Composition is not just about composing the subject, but about composing the subject and
When composing your subject and yourself, there are many opinions and rules to think about, although I have never been one to follow the rules. What is important is how YOU want to portray the composition of the photograph.
Composition tools/rules/guides (see the next post for more details) can really enhance the final photo, enjoy the learning curve on the way! What you will find however, is that as you progress and learn, you will try new things, see things differently and start to mould your very own techniques, composition and style of photography.
This is the point where you kind of "accelerate" your passion as you become hungry for new ideas and techniques. I suggest that you read a lot (use birthdays and Christmas as an excuse to build your library of decent photographic reference books..hehe); I remember reading every bit of information that I could get my hands on and I still do now!
When you look at a subject or go out to spend the day photographing, try and stick to a theme otherwise you will be constantly flitting from one subject to another and coming up with not very much. If you say to yourself "Right, shoreline shots day today!" and concentrate on the composition of the land, shoreline and water in everyday scenes, you will find that you concentrate a lot more on the task in hand!
When you do have a theme, think about how you want to portray it. Think of different angles of view, maybe from a cliff-top, standing on the beach or even standing in the water, do you want to shoot straight out from the shore, or 'along' the shoreline. Think in maybe an abstract composition way.
One of the main "rules" of composition is the rule of thirds.
The basics of this rule suggest that you compose your subject so that approximately 1/3rd is covered by your subject and the other 2/3rd's is background. Or to put it another way, ensure that your main point of interest is at one of the intersections of the lines.
See this thread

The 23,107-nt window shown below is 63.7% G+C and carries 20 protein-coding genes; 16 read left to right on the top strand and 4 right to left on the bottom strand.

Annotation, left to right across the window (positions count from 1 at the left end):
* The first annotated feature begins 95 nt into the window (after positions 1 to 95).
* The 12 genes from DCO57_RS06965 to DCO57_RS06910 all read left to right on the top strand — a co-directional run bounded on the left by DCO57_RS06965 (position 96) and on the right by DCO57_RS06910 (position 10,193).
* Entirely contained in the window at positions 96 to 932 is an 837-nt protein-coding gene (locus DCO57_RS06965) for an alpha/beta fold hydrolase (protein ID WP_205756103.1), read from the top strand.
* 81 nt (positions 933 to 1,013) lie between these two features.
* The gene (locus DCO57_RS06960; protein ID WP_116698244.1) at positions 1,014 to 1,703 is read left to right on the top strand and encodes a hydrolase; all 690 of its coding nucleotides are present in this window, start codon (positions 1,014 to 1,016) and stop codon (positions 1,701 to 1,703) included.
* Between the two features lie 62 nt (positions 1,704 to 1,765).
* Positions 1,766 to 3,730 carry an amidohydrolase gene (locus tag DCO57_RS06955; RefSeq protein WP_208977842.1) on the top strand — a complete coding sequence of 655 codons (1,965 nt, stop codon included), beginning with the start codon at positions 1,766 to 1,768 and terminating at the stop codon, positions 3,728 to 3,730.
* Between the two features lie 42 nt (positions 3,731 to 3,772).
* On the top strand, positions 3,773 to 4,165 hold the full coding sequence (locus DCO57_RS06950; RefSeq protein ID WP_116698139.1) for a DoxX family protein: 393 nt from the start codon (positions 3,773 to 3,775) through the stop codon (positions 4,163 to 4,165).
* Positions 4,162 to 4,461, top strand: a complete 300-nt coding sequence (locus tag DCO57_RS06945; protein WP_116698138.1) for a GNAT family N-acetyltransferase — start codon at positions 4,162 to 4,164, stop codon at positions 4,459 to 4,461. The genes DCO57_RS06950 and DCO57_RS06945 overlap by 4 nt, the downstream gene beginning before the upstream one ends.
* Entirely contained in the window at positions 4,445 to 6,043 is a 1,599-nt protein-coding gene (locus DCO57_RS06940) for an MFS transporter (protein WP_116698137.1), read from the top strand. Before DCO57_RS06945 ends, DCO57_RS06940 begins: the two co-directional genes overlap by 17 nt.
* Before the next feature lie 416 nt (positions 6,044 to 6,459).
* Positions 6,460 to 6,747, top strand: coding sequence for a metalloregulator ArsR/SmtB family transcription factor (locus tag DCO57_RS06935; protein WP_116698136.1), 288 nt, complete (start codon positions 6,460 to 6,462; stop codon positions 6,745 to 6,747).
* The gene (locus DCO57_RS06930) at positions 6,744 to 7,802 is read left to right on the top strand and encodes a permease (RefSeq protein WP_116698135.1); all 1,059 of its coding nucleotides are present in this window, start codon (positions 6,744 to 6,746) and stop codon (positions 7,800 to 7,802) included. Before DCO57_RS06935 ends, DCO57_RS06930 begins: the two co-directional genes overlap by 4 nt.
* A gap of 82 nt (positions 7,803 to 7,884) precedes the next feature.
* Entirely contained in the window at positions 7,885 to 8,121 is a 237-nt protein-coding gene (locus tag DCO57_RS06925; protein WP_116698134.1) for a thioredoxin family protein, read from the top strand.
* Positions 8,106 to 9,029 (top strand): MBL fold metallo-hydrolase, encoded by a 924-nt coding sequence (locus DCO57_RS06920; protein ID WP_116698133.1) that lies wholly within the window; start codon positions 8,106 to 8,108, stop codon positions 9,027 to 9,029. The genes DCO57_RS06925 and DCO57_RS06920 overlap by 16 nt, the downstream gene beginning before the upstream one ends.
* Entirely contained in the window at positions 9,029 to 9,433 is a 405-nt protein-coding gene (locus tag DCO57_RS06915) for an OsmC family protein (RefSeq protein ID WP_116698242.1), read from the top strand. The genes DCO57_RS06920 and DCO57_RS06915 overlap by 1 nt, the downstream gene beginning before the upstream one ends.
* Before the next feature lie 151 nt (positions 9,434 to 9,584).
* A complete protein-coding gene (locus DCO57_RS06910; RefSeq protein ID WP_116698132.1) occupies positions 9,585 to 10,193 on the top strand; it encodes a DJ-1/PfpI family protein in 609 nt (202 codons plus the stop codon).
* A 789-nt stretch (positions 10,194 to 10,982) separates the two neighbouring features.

, in our Land/Sea scapes member photo section for more information and an example of the Rule of Thirds. Also read the next post.
Composition - Backgrounds
Don't just look at your subject, look behind and around them to make sure nothing is distracting or allowing the eye to wander. Smaller items like rubbish or cranes can be removed with the help of Photoshop, but getting it right first time saves work later on.
Take your time if you can, and change your position to suit the composition and lighting.
For now I say just practice, practice and practice and read a bit too. At the end of the day, the only way to find your own style is to get out there and shoot away. Look at the photos presented by Ausphotography members in the genre's that you are interested in. Don't just look at them and go, Gee that's so good, I could not do that. Analyse the photo, where is the main subject placed in the frame, what is in focus, what is blurry? Does that power-pole looks silly sticking out of the top of the lady's head. Ask yourself, If you took the photo, what would you do differently. Take the power-pole example, you could take a step to the left and get the same photo, but the power-pole is now out of the frame. Easy!
If you like a members photo, and are unsure how to achieve a similar result. Post a reply to their thread, tell them you like it and why, and ask how they achieved the result. Most members are happy to assist and give you some tips.